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Private spy network aids FBI in Afghan inquiry

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WASHINGTON » Not long after the Pentagon severed its relationship with a private spy network operating in Afghanistan and Pakistan, the FBI quietly began tapping the same group to help investigate the killing of 10 medical aid workers in northern Afghanistan, according to U.S. officials and private contractors.

The spy network, managed by Duane R. Clarridge, 78, a former top official at the Central Intelligence Agency, has provided agents from the Federal Bureau of Investigation in Kabul with intelligence reports about militants who may have been involved in the attack, which killed six Americans in August.

How the FBI uses the information, and whether it has been valuable, is unclear. But that the FBI would use Clarridge’s group — at the same time the Pentagon is investigating whether it and other private spies were hired in Afghanistan and Pakistan in violation of Defense Department policy — shows the limits of the U.S. government’s own information sources in the chaos of a war zone.

The arrangement, in which Clarridge is not being paid, shows his determination to persuade the government of the value of his spying operation, which he oversees from his home in Southern California, as he struggles to keep the network afloat with private financing.

Clarridge’s network, recently renamed the Eclipse Group, has also fed information to an FBI-supervised task force in Kabul charged with rooting out corruption inside Afghanistan’s government, according to people familiar with the operation who would speak only on condition of anonymity. The group’s reports have run the gamut from the business dealings of Ahmed Wali Karzai, the half-brother of President Hamid Karzai, to rumors that Afghan officials secretly shipped large amounts of money to Dubai.

An FBI spokesman declined to comment on Clarridge’s work with the bureau in Afghanistan. Raymond Granger, Clarridge’s lawyer, would not discuss any ties between Clarridge and the FBI, but said The Eclipse Group was "cooperating with the Justice Department’s investigation in the murder of the 10 aid workers, and is prepared to assist in other areas as well."

Granger, a former federal prosecutor, said the FBI’s use of private citizens for help in criminal investigations, in the United States or abroad, was "as basic as it gets." He said that Clarridge was not being paid for any work he did for the government.

The attack on the 10 medical aid workers in the remote mountains of Badakhshan province in August was the largest killing of aid workers in the country in years. American officials still do not know who was responsible. Taliban press releases in the days after the deaths accused the group of being Western spies.

Typically, the FBI opens a homicide investigation when American civilians are killed overseas, with the aim of prosecuting the perpetrators in U.S. courts.

The medical team, part of a group called International Assistance Mission, was led by Tom Little, an optometrist who for decades administered care in remote parts of Afghanistan to some of the country’s poorest villages.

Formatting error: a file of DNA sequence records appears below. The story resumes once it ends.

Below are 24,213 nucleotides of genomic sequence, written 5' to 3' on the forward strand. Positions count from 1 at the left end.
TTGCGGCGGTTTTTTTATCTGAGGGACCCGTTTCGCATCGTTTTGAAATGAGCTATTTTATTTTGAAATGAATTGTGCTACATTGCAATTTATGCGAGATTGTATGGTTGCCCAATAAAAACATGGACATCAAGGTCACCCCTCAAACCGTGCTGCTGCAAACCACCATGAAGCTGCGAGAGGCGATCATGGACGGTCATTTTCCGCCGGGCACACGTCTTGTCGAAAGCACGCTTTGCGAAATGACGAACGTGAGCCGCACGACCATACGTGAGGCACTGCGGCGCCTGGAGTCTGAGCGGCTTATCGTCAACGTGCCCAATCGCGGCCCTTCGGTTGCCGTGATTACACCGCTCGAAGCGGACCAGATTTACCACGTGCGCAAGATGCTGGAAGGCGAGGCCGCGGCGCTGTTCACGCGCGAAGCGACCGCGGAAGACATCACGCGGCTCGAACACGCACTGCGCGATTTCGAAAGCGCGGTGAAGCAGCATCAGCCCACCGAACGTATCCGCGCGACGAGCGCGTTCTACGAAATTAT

Clarridge’s spy network is made up of former CIA and special forces operatives, as well as dozens of Afghan and Pakistani locals. From his home near San Diego, Clarridge pieces together dispatches from overseas and arranges for the reports to be posted on a password-protected website.

Officials said that the website, afpakfp.com, is checked periodically by foreign intelligence services, including the British and the Italians. Currently, the site promises "a substantial rebuild" and asks its customers to "be patient."

Under the Pentagon contract, Clarridge’s team of private spies regularly sent encrypted e-mails about militant activity in Pakistan and Afghanistan to a military information operations center in Kabul. Once the $22 million contract was terminated in May, Clarridge focused some of his network’s resources on digging up material about Hamid Karzai and his family.

The Defense Department’s inspector general is investigating the circumstances of how Clarridge and other subcontractors were hired for the spying operation. An initial Pentagon investigation found that the private contractors carried out "unauthorized" intelligence gathering operations in Pakistan and Afghanistan. The military is prohibited from hiring private contractors as spies.

Clarridge, who had been indicted in 1991 for lying to Congress about his role in the Iran-Contra scandal and then pardoned a year later, recently told a local newspaper reporter that he had taken to carrying a Taser when he leaves the house to protect himself against terrorist reprisals.

Private contractors familiar with Clarridge’s group said that the FBI’s appetite for incriminating information about Afghan corruption had waned since last year, and top U.S. officials and military commanders in Kabul had dialed back their public criticism of Hamid Karzai’s government. Many advisers inside the administration worried that making Hamid Karzai’s inner circle a target of corruption probes would only further erode the Afghan president’s support for America’s military campaign in Afghanistan.

 

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